Today, the term “peanut gallery” refers to people giving unsolicited advice, but the expression has a far more offensive history. In the nineteenth century, vaudeville actors performed in a theater with seats assigned by social class. Many of these theaters discriminated against blacks by forcing them to sit in the cheapest seats — the upper balcony.
Your article was well written. I especially appreciated your emphasis on terms that many people (including me) were unaware of. I had no idea about the dark history of the term “peanut gallery”. Our language carries our biases with us.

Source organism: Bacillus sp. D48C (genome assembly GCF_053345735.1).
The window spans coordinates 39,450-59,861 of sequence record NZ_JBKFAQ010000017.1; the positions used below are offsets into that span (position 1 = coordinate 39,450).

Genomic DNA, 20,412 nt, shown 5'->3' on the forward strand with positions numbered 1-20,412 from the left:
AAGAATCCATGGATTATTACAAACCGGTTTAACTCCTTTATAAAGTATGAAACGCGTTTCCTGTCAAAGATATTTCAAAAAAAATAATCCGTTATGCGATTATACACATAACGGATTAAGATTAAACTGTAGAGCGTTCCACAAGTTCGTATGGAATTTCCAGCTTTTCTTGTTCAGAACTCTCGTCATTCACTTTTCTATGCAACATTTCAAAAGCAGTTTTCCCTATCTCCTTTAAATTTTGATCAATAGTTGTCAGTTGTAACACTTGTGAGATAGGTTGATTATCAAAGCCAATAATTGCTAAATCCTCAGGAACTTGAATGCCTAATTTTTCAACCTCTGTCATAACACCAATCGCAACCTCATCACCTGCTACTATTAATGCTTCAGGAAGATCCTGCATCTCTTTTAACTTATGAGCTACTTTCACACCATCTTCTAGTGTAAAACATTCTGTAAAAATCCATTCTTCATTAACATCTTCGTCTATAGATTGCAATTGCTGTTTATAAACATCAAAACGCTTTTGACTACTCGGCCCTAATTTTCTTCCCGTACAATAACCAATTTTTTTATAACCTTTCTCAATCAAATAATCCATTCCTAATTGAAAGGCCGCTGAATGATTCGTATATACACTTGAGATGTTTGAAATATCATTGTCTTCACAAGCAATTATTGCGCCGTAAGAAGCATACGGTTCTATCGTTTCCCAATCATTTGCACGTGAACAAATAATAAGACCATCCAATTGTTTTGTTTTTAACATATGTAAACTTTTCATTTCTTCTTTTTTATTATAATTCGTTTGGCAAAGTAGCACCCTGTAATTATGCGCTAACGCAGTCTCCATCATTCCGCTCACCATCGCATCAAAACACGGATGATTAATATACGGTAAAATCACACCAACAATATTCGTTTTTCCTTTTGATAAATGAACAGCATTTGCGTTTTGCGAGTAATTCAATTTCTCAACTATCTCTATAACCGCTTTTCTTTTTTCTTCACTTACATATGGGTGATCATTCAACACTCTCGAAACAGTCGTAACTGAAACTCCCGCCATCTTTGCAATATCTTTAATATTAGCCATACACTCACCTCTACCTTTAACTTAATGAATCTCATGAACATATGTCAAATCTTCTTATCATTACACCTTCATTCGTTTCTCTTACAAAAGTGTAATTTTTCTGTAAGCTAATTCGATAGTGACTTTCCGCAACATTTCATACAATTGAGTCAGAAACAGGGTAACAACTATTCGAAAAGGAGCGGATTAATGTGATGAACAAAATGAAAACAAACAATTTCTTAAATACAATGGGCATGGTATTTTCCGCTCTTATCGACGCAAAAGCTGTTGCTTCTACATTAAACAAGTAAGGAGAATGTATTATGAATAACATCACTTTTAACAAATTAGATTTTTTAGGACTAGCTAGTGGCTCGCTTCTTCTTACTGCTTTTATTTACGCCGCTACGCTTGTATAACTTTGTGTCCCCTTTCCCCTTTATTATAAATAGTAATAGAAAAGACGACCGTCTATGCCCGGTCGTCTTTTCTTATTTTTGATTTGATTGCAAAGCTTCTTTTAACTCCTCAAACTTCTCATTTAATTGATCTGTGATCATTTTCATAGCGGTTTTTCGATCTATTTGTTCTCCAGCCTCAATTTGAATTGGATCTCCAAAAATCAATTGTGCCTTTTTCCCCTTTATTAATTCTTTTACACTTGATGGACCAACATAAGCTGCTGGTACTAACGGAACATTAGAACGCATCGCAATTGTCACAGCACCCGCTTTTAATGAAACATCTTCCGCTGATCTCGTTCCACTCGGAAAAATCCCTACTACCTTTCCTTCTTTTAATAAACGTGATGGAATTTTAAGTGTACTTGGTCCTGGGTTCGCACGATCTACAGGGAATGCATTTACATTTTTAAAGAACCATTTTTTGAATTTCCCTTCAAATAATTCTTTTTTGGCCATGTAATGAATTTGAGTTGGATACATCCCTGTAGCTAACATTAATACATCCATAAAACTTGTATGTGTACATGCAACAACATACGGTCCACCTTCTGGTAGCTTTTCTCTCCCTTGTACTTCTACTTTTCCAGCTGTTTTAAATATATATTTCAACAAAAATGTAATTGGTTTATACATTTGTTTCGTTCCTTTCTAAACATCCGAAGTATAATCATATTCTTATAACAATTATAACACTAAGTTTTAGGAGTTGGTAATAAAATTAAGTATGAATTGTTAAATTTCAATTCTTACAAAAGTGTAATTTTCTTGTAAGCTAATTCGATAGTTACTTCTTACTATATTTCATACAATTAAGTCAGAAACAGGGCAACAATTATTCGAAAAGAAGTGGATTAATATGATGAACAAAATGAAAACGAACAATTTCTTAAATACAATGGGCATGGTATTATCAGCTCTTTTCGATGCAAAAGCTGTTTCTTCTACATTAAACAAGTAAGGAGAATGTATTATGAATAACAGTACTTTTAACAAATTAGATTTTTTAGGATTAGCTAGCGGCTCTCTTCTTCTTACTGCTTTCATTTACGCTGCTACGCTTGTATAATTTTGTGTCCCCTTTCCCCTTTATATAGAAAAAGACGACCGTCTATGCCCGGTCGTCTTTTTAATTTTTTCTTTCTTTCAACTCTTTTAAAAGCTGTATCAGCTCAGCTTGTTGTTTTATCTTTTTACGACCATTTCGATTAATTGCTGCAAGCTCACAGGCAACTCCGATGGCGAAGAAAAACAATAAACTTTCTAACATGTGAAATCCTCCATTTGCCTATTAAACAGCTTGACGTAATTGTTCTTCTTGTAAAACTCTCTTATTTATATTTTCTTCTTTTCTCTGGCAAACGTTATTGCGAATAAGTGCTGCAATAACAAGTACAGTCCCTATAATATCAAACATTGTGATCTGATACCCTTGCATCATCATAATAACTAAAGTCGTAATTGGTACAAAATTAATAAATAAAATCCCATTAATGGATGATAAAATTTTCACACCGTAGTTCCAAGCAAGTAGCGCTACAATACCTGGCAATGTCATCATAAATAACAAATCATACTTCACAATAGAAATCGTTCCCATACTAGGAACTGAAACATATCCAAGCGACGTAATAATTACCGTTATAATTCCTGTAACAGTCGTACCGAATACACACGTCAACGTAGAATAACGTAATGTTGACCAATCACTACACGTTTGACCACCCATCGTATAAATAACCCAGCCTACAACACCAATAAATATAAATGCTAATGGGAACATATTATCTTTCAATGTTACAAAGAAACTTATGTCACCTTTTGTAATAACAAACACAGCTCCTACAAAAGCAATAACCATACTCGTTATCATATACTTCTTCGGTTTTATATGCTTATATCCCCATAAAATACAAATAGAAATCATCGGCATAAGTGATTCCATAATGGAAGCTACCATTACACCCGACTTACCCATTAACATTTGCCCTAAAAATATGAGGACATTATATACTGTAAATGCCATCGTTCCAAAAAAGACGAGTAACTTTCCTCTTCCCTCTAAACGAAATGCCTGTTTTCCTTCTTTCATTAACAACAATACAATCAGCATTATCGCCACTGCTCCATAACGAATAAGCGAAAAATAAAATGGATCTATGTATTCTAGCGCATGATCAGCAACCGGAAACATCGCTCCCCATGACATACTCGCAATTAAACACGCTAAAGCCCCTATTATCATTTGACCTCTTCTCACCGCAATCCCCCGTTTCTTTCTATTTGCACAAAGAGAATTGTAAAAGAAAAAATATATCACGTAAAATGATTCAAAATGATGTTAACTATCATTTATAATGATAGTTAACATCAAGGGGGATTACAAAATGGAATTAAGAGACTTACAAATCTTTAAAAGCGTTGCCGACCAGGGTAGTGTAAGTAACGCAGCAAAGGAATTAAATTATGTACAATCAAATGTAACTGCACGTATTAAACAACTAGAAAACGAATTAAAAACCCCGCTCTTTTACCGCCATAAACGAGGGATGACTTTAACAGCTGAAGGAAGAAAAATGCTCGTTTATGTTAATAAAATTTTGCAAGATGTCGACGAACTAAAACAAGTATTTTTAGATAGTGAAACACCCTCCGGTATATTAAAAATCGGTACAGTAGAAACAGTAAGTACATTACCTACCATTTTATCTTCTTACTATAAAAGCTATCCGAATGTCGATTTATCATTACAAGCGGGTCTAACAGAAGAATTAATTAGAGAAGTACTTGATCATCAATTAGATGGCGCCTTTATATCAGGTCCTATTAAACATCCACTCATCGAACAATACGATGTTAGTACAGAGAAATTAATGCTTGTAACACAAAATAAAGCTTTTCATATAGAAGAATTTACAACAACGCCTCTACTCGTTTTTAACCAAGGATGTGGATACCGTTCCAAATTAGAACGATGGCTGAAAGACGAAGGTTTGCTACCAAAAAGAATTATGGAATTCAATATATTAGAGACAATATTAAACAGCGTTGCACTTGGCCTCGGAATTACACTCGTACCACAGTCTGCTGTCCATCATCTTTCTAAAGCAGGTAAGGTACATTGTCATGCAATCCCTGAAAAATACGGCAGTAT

I also agree with those who consider the word “thug” a racist term. It refers to criminality that is assumed and not confirmed. That is a dangerous dynamic where we judge those we do not know. It’s true that I rarely find white men being called thugs.
I have another one to add: Gang Member.
While it is true that gangs exist, the term Gang Member has been used to describe those with no affiliation to organized crime. Crimes are often characterized as gang-related simply because the people involved in the alleged crime are black, latin-x, or asian, coming from low-income neighborhoods. Similar to the word, Thug, it has been used to negatively characterize an individual without knowing the facts of the case.